The Sound System of khow`ar

Table 1.  The Phonemes of khow`ar.
Articulatory Location
Lip Tongue Nasal Larynx Glottis
  tip up [apical] tip down [laminal/dorsal]     front back
front back front back retracted    
Stricture Type apico-dental apico-alveolar lamino-alveolar dorso-velar dorso-pharyngeal
Con-
son-
ants
Ob-
stru-
ents
Occlusives Affricates ćh c̣h čh     [asp]
ć č  
(ź) () ǰ [vcd]
Stops ph th ṭh   kh [asp]
p t k q  
b d g [vcd]
Spirants f s š x h
(v) z ž ǧ [vcd]
Sono-
rants
Flap     r      
Laterals l
Approx-
imants
w   (ř) y
Nasal
Stops
m n       [nas]
Vowels Close u     i    
Open o     e a
Pitch Accent primary    `   ´ 
secondary    `   ´ 
Terminal
Contours
dropped   .  
steady   ,
high dropped   ?

Phonemic Inventory. The symbols in Table 1 stand for the distinctive speech sounds of Khow`ar, as spoken in southern Chitral around the village of N`aǧar.

Symbols enclosed in parentheses represent foreign sounds (v and ř) that may not be fully integrated into the speech of all speakers, or sounds of questionable phonemic status (ź and ).

The symbols [vcd] [voiced], [asp] [aspirated], and [nas] [nasalized] represent coproduced components of the sounds listed to their left in the row.


Phonation and Laryngeal Accent.  The normal unaccented phonation of vowels in Khow`ar is produced with anterior voicing and a concomitant front tensing of the larynx.*  With many speakers the front tensing produces a somewhat high-pitched phonatory register with vocalic voicing that tenses into a slight creakiness before a voiceless consonant.

Accented phonation is produced with either tight anterior voicing or posterior voicing, concomitant with the oral articulation of a vowel. Accented anterior voicing raises the pitch of the vowel, while posterior voicing lowers the vowel's pitch. There are two levels of accent, Primary and Secondary, above the level of unaccented phonation. The default accentual level is Primary.

Primary accented phonation is indicated by an accent mark (` for anterior voicing or ´ for posterior voicing) written before the accented vowel. The following pairs of words demonstrate the contrast between anterior and posterior accented phonation:

Table 2.  Accented Phonation Contrasts in Khow`ar.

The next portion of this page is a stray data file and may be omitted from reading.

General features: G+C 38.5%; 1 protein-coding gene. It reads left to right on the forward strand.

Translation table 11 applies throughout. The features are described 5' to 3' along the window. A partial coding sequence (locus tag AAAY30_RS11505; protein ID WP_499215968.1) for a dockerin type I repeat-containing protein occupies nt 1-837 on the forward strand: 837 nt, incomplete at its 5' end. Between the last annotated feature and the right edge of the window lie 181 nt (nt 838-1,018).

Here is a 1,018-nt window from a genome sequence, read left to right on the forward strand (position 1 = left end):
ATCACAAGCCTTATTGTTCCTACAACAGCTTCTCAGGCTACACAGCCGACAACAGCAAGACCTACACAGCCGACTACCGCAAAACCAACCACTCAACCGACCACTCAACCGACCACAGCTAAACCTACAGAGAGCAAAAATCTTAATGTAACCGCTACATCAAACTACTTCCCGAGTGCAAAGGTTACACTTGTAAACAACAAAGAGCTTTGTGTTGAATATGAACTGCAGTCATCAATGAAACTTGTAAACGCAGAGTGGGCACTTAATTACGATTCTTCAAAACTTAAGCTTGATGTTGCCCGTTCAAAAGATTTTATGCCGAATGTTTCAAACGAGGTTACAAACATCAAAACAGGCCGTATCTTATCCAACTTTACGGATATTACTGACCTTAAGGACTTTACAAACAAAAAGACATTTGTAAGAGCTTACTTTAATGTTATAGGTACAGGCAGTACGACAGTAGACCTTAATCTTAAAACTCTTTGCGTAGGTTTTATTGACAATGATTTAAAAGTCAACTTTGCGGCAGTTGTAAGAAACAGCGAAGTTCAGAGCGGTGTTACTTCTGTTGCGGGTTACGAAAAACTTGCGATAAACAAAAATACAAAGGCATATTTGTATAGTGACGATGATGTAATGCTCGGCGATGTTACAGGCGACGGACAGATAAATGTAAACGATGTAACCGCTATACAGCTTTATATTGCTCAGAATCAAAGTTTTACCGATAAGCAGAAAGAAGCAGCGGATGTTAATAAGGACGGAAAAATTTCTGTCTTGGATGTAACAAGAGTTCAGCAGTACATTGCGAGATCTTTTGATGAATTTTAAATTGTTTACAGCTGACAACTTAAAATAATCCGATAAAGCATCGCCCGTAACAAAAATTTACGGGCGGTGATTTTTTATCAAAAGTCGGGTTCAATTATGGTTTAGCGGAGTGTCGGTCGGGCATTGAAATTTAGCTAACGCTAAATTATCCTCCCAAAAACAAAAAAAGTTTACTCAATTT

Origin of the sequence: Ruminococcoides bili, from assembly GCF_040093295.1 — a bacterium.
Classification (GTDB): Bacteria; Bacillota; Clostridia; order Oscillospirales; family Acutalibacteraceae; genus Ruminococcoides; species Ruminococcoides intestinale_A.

anterior-voiced ` g`oḷ 'throat' ḍ`aq 'boy' ḍ`af 'frame drum' ḍ`uk 'lump' š`en 'rough' d`on 'tooth' ph`ox 'slowly' b`as 'overnight' b`ol 'army' wez`enote 'tonight'
posterior-voiced ´ g´oḷ 'gully' ḍ´ak 'hind leg' ḍ´ap 'level area' ḍ´uk 'side peak' š´en 'grape arbor' d´on 'ghee' ph´ox 'soft; loose' b´as 'flame' b´ol 'Plieades' wez´en 'evening'

The position of accent within words is distinctive. Accented phonation may occur on the penultimate or the final syllable in a simple, non-compounded word, as in the following word-pair:

Table 3.  Positional Contrasts of Accent in Khow`ar.
penultimate accent bèḷu 'straw bucket'
final accent beḷù 'pipe; flute'

Secondary Accent.  A secondary level of accent appears in multi-word sequences. Secondary accent may be produced by either anterior or posterior voicing. It is indicated by a lighter-faced accent mark: ` or ´. Compared to the normal, primary accent described above, the pitch of secondary accent is not as high for anterior voicing and not as low for posterior voicing. In compound words secondary accent falls on the normally accented vowel of a constituent word.

Accentual Sequences.  Mixed sequences of primary, secondary, and unaccented vowels appear in morphemically complex words as well as in general speech. Khow`ar speakers distinguish complex words with one primary accent only vs. words or phrases with one primary and one secondary accent, as seen in the contrast between mitar`i noǧor 'Mehtar's Fort', a place name with only one accented constituent, and mitar`i noǧ`or 'mehtar's fort', with two accented constituents (reminiscent of English "White House" vs. "white house").

The possible two-constituent accentual sequences in Khow`ar are exemplified in Table 4:

Table 4.  Accentual Sequences in Khow`ar.
Accentual
Sequence
Primary Accent on Initial Constituent
Primary Accent on Final Constituent
one
accent
` g`ox šal 'a settlement in C̣hetrar G´ol'
mitar`i noǧor 'Mehtar's Fort'
kho-w`ar 'Kh´ow language'
gehta-g`ehti 'dusty'
geht-m`an 'dusty'
´ g´ol dur 'Valley House'
g´om dan 'popped wheat'
kaṭur-´e 'agnatic decendant of Kaṭ`ur'
kuško m´uḷ 'armpit'
two
accents
` ` ko`it kiṭ`ori 'dried fig'
puš`ur deti paxt`i 'rice with meat'
ky`awat ky`awat 'sometimes'
m`už griṣp`o 'midsummer'
`iǧo ǧ`on 'identical'
an`o kah`ak 'mountain hen'
sin`o d`on 'river bank'
`i šor oče `i 'one hundred one'
g`oǧ-čaw`aṭ 'worms (in general)'
draǧ`anẓ-s`al 'famine'
b`išir ǰ`oš 'thirty'
mitar`i noǧ`or 'mehtar's fort'
han`isen d`i 'still'
buḷ`io l`enẓu 'birch-bark'
´ ´ s´ah´an 'a part of Oy´on'
bard´eyru ž´ur 'female ward'